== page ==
I am sorry to see the George Allen Senate campaign trying to turn opponent James Webb’s critical comments about women in the military and in the service academies against him. I like Allen generally, but Webb has been good in the past on cautioning about the integration of women in military training, in combat units, and at Annapolis. One could agree or disagree but the issue deserved to be aired. Do we want it to go on record that any questioning of the wholesale egalitarianism being pushed in every corner of the culture and in the military must arise from prejudice against women? Some of Webb’s opinions appeared in respectable, conservative- leaning journals and were based on his experience and observation, and even back when he expressed them in 1979 carried some risk of censure. Aren’t we glad that there were some who were willing to speak out? Do we want to convey the idea that people had better not speak out because their opinions may one day be held against them if the PC atmosphere grows more severe? Do we want to squelch all debate about the question of women in the military and in the service academies? Hasn’t Elaine Donnelly striven to force attention to just such questions and issues?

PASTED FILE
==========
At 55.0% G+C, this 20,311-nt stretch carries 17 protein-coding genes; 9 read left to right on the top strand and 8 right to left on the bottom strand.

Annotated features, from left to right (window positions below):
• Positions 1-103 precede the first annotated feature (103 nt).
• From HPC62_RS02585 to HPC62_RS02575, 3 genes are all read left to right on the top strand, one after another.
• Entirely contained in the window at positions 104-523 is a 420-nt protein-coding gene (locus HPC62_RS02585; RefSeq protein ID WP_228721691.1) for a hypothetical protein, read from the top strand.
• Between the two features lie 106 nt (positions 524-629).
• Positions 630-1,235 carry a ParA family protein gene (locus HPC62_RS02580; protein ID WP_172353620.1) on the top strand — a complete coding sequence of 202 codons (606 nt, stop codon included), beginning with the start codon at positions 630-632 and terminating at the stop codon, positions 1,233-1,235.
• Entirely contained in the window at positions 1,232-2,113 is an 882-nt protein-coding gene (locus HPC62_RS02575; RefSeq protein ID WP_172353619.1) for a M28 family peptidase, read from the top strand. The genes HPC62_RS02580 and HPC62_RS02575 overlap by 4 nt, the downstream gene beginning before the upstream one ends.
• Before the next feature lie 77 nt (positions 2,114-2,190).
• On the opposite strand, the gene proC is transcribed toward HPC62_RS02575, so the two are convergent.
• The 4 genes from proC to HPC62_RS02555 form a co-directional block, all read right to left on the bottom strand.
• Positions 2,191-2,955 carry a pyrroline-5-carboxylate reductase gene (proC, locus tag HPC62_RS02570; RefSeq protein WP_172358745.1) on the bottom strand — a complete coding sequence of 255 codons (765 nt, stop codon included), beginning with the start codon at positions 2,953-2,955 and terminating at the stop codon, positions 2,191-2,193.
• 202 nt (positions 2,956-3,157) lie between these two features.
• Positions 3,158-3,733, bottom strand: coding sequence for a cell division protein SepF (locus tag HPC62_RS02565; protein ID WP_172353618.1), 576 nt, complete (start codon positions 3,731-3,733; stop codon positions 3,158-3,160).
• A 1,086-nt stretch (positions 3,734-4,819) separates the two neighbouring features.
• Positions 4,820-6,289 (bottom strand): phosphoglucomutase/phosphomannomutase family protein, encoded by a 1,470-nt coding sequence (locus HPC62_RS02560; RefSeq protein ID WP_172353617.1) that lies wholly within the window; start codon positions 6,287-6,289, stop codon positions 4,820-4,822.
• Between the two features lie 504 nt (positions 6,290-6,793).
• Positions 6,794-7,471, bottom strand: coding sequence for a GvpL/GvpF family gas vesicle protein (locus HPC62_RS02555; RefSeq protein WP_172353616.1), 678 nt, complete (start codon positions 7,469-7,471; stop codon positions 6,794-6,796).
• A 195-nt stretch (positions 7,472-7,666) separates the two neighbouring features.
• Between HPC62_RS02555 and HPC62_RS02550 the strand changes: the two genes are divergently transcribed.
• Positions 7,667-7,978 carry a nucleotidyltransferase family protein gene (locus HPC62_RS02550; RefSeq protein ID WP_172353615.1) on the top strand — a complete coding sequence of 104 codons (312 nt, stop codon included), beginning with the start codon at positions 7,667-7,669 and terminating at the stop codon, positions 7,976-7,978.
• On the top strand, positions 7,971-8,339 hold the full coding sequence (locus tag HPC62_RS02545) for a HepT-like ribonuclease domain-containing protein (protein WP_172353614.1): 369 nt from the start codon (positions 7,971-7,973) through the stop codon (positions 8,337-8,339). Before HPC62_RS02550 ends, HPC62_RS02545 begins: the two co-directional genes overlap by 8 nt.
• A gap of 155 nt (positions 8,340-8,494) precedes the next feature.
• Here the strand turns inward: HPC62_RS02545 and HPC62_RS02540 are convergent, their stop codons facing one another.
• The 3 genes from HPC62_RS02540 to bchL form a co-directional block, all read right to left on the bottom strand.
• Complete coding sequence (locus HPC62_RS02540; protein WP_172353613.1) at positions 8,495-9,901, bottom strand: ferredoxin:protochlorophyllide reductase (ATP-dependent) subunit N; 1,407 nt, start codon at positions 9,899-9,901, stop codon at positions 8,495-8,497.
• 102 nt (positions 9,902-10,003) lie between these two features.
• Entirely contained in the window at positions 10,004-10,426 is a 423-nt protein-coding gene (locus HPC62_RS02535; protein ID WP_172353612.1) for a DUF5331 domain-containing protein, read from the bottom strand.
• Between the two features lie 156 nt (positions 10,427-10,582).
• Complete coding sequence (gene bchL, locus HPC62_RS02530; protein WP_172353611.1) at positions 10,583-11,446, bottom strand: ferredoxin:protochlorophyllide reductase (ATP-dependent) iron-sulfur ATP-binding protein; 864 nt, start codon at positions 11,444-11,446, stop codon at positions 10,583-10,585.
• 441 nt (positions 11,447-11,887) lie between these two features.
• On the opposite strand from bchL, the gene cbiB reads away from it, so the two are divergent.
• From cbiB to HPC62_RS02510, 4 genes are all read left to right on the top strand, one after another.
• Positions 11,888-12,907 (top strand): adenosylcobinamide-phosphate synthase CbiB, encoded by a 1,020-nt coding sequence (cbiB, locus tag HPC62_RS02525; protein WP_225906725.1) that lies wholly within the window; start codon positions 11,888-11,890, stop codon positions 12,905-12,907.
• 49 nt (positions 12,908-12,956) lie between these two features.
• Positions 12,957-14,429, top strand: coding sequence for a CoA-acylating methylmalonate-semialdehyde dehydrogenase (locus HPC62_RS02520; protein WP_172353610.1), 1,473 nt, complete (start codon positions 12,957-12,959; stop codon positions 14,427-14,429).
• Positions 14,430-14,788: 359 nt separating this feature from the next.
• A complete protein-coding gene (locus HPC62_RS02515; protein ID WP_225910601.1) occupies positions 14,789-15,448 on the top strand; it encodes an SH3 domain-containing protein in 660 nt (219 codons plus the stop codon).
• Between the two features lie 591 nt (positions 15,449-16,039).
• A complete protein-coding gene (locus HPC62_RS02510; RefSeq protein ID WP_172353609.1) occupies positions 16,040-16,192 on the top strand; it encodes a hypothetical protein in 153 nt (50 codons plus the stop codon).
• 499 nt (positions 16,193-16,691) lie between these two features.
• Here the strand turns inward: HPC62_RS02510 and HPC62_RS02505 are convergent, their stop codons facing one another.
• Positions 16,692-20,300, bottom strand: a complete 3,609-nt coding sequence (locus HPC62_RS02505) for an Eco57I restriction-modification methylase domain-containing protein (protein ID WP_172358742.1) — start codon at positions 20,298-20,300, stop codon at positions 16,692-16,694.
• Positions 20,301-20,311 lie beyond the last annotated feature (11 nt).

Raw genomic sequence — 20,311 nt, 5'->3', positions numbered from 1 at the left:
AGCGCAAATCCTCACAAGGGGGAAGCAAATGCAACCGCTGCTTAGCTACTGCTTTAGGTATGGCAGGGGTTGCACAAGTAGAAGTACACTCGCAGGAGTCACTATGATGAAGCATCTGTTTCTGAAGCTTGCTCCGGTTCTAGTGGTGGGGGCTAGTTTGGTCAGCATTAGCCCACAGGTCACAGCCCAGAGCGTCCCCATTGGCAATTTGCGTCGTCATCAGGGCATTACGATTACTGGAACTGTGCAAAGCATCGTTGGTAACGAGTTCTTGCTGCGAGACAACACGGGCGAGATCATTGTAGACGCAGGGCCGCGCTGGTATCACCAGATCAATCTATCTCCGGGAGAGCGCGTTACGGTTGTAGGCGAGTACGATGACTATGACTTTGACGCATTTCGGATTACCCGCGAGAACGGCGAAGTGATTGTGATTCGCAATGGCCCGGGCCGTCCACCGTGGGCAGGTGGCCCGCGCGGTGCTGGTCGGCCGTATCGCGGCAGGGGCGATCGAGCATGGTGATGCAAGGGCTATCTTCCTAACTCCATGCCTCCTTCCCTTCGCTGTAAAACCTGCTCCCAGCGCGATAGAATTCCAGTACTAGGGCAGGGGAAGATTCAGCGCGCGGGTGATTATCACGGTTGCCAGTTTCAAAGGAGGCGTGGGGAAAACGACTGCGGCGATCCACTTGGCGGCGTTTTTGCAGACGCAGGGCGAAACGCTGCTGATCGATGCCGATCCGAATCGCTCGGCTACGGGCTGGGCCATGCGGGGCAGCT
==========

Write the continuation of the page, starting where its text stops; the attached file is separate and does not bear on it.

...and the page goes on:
Here are some of the things Webb has written:
–“The men [at Annapolis] are essentially the same; it is the institution that has changed. It has changed primarily because of female midshipmen.” (pg. 273, “Women Can’t Fight,” Washingtonian Magazine, November 1979)
–”What are the other alternatives? We could stop allowing women to attend the academies at all…Or, if it is the consensus of Congress that the service academies no longer perform their historic function of preparing men to lead in combat, but are now primarily mere academic institutions, it would be logical and cost effective to close them down.” (pg. 282, “Women Can’t Fight,” Washingtonian Magazine, November 1979)
–”And I have never met a woman, including the dozens of female midshipmen I encountered during my recent semester as a professor at the Naval Academy, whom I would trust to provide those men with combat leadership.” (pg. 148, “Women Can’t Fight,” Washingtonian Magazine, November 1979)
–“If Congress had considered these realities when it debated whether to open the service academies to women, and approached this as a national defense rather than a women’s issue, it may have voted differently.” (pg. 148, “Women Can’t Fight,” Washingtonian Magazine, November 1979)